A birth child of foster carers plays a pivotal part in changing the lives of vulnerable children and young people, something Foster Portsmouth is proud to recognise and celebrate again during The Fostering Network’s Children of Foster Carers’ Month this October.
12-year-old Tilly from Southsea, whose parents have provided long-term fostering for over three years, shared: “I would say to [other] children it might feel weird at first but the foster child soon becomes part of the family.”
Fostering does naturally impact the lives of birth children and this can be challenging at times including when having to share their belongings and parents’ time. Some of our children have also found it hard to say goodbye when the time comes and they can find the period when new children are settling in occasionally tricky.
However, at Foster Portsmouth the wellbeing of our foster carers’ children remains paramount and we work hard to ensure a good match for all the family as well as the child looking for a caring home. Birth children are included in fostering process and are kept informed how and in what ways they are likely to be affected. Training and age appropriate advice is also available for them, as well as peer and other foster family support if they are part of one of our first pioneering Mockingbird constellations.
Tilly, who has a half-sister, two half-brothers and a foster brother, added: “I have found the meetings that happen in my home challenging because they are in my lounge and I can’t watch TV.” However, Tilly also reported: “I really liked John, [the social worker] who did the application with us because he cared what I thought and played games with me.”
Birth children also benefit from growing up in a fostering household and regularly report back about how fostering enriches their lives by gaining social skills, learning about different upbringings and cultures, changing lives for the better, and often building lifelong friendships. Tilly commented, “Fostering has benefited my foster brother because we have taken him to lots of difference places.”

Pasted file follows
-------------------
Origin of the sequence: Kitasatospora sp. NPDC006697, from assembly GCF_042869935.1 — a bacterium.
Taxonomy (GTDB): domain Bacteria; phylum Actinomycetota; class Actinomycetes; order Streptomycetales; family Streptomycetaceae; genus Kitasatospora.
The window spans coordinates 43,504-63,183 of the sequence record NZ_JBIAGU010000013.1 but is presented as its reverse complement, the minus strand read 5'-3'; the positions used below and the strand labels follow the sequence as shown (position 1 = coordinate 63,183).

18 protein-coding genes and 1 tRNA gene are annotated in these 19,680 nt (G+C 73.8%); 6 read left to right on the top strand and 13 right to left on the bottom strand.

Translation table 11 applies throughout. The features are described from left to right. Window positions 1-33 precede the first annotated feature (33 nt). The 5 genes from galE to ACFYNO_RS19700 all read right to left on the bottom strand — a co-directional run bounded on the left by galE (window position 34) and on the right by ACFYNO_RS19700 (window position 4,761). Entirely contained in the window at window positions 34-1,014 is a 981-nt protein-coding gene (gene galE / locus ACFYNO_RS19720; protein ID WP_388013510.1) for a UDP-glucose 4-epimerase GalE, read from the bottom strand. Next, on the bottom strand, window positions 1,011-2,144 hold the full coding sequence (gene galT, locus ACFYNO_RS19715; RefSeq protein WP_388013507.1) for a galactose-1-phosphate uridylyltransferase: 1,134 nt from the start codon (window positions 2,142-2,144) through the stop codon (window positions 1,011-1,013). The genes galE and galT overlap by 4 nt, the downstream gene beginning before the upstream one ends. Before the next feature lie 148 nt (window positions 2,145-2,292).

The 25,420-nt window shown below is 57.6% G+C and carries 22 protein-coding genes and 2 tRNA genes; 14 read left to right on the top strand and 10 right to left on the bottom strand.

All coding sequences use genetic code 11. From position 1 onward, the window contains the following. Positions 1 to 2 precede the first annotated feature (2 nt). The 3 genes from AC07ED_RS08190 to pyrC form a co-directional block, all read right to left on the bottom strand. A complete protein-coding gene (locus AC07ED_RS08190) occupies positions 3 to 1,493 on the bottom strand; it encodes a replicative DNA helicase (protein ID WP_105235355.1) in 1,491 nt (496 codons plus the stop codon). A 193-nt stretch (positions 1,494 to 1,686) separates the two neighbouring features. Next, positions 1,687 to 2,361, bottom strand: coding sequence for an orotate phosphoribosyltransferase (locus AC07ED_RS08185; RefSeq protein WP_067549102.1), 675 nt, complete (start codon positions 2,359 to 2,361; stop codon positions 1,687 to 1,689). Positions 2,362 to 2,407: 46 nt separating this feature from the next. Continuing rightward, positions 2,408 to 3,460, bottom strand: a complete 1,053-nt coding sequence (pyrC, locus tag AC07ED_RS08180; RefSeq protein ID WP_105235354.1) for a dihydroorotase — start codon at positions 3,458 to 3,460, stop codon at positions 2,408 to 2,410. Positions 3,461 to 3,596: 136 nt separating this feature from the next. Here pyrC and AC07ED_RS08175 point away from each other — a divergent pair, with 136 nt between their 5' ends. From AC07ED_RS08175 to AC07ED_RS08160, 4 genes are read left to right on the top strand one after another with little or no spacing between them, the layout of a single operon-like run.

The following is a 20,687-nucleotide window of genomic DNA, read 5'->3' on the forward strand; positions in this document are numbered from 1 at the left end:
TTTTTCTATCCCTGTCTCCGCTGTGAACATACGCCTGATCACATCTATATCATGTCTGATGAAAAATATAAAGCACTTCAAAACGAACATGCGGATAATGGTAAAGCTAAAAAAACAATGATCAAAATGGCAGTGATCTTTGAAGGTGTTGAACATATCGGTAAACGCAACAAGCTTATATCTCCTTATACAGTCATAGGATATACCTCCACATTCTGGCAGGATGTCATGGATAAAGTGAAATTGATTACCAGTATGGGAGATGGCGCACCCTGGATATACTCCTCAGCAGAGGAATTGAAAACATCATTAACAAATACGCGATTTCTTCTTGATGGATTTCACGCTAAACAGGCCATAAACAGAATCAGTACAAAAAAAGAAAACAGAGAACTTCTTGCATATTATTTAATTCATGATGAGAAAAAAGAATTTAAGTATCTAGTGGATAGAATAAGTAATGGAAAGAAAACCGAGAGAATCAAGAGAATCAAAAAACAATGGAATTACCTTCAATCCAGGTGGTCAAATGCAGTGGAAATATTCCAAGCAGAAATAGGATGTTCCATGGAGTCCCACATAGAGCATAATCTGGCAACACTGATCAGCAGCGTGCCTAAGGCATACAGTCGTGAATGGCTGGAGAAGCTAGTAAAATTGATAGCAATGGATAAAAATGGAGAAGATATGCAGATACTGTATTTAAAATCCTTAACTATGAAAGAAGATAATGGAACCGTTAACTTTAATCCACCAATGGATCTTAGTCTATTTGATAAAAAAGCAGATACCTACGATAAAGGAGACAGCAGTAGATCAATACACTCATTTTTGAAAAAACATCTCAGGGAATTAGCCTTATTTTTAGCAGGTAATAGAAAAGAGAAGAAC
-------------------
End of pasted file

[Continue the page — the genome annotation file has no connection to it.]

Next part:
Some of our birth children also report back that they like meeting new people, particularly enjoy making them laugh, like having another sibling, and take pleasure in having a positive impact on their lives.
Tilly added: “Fostering has benefited me by teaching me to share. My foster brother is funny, caring, nice, gentle, loyal and fun to be with. My favourite experience has been going to Centre Parcs with my foster brother.”
Children of Foster Carers Month – formerly Sons and Daughters Month – is an opportunity for us to raise awareness of the important role birth children perform within fostering arrangements, whilst showing our appreciation of their commitment to fostering and help transforming other children’s lives.
Tilly concluded: “I really love my foster brother. He means so much to me.”
The council welcomes all enquiries about fostering. This could be a short or long term placement for a child or siblings until they’re ready to live independently or be reunited with family, support for unaccompanied minors or children with a disability, supported lodgings to develop their independent living skills, parent and baby placements, or respite care.
Anyone aged 21+ with a spare bedroom could foster with Foster Portsmouth regardless of their age, gender, faith, ethnicity, sexuality, marital or work status, or whether they rent or own their own home.
To enquire about fostering with Foster Portsmouth, or to arrange a 1:1 with one of our experienced team or existing foster carers, please fill in our contact form below, call 023 9283 4071 or email email@example.com.